Endocannabinoid signaling modulates a variety of neuroinflammatory and neurodegenerative diseases, mainly through the activation of type-1 and type-2 (CB(1)R and CB(2)R) cannabinoid receptors. CB(1)R is negatively regulated by membrane cholesterol, while CB(2)R is unaffected. Here, we identified in the transmembrane helix 7 of human CBRs a consensus sequence already known in other proteins as cholesterol recognition/interaction amino acid sequence and consensus pattern. As this motif is different in the two CBR subtypes, we mutated lysine 402 of CB(1)R into glycine, to obtain a cholesterol recognition/interaction amino acid sequence and consensus similar to that of CB(2)R. Both mutated and wild-type receptors were transiently expressed in human neuronal SH-SY5Y cells, and their localization and functioning were investigated using biochemical assays and immunofluorescence labelling. We found a reduced propensity of the mutant CB(1)R to reside in cholesterol-rich microdomains and, by means of fluorescence recovery after photobleaching analysis, we documented its loss of sensitivity to increased membrane cholesterol content. These results seem to uncover the existence of a new structural determinant in cannabinoid receptors, that is likely implicated in directing their interaction with cholesterol-rich microdomains of cell membranes.

Functional characterization of putative cholesterol binding sequence (CRAC) in human type-1 cannabinoid receptor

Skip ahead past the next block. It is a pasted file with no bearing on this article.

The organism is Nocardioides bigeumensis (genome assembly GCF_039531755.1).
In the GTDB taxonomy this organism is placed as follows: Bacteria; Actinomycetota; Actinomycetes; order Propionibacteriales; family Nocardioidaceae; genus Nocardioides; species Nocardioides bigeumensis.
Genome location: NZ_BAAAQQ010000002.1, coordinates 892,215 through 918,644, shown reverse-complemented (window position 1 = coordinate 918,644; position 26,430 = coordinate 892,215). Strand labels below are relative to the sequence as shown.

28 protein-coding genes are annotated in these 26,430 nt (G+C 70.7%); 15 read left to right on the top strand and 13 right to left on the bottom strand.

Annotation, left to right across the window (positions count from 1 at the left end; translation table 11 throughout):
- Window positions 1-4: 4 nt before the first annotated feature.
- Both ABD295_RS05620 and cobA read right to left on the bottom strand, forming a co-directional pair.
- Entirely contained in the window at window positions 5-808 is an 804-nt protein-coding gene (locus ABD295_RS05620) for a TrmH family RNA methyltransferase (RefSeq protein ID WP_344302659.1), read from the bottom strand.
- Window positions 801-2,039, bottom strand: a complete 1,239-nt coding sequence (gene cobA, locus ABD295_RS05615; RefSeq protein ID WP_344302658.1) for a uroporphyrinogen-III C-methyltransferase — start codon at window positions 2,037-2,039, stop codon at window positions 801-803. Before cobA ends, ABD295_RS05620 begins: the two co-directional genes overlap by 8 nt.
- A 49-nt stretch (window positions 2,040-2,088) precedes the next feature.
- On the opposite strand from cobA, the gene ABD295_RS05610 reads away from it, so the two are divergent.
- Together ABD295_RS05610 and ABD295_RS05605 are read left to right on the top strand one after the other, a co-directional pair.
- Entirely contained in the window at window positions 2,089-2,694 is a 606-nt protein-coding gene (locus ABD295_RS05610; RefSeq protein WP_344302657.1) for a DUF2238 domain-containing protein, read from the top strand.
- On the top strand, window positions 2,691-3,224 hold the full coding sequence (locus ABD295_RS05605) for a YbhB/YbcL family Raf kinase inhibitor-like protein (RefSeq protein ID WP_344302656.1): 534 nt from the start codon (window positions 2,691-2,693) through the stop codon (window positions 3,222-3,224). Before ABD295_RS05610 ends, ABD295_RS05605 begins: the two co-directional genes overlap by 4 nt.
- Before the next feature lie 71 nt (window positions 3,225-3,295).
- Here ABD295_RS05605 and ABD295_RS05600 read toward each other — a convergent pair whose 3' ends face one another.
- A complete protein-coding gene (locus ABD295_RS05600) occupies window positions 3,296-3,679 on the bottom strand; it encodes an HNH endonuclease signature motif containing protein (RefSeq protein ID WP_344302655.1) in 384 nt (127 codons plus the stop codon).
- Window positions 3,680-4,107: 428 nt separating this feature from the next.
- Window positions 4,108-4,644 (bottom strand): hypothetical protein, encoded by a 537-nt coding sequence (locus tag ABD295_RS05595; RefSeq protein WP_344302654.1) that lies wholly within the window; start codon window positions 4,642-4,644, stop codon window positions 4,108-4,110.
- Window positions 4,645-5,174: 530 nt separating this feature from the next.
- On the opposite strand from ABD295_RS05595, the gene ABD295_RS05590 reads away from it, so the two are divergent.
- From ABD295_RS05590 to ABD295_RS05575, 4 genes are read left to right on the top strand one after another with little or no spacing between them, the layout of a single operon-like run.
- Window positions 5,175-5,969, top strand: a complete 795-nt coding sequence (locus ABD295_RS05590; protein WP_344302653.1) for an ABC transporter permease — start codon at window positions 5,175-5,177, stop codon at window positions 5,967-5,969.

Maccarrone M
2011

Abstract

Endocannabinoid signaling modulates a variety of neuroinflammatory and neurodegenerative diseases, mainly through the activation of type-1 and type-2 (CB(1)R and CB(2)R) cannabinoid receptors. CB(1)R is negatively regulated by membrane cholesterol, while CB(2)R is unaffected. Here, we identified in the transmembrane helix 7 of human CBRs a consensus sequence already known in other proteins as cholesterol recognition/interaction amino acid sequence and consensus pattern. As this motif is different in the two CBR subtypes, we mutated lysine 402 of CB(1)R into glycine, to obtain a cholesterol recognition/interaction amino acid sequence and consensus similar to that of CB(2)R. Both mutated and wild-type receptors were transiently expressed in human neuronal SH-SY5Y cells, and their localization and functioning were investigated using biochemical assays and immunofluorescence labelling. We found a reduced propensity of the mutant CB(1)R to reside in cholesterol-rich microdomains and, by means of fluorescence recovery after photobleaching analysis, we documented its loss of sensitivity to increased membrane cholesterol content. These results seem to uncover the existence of a new structural determinant in cannabinoid receptors, that is likely implicated in directing their interaction with cholesterol-rich microdomains of cell membranes.
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Utilizza questo identificativo per citare o creare un link a questo documento: http://hdl.handle.net/11697/155959
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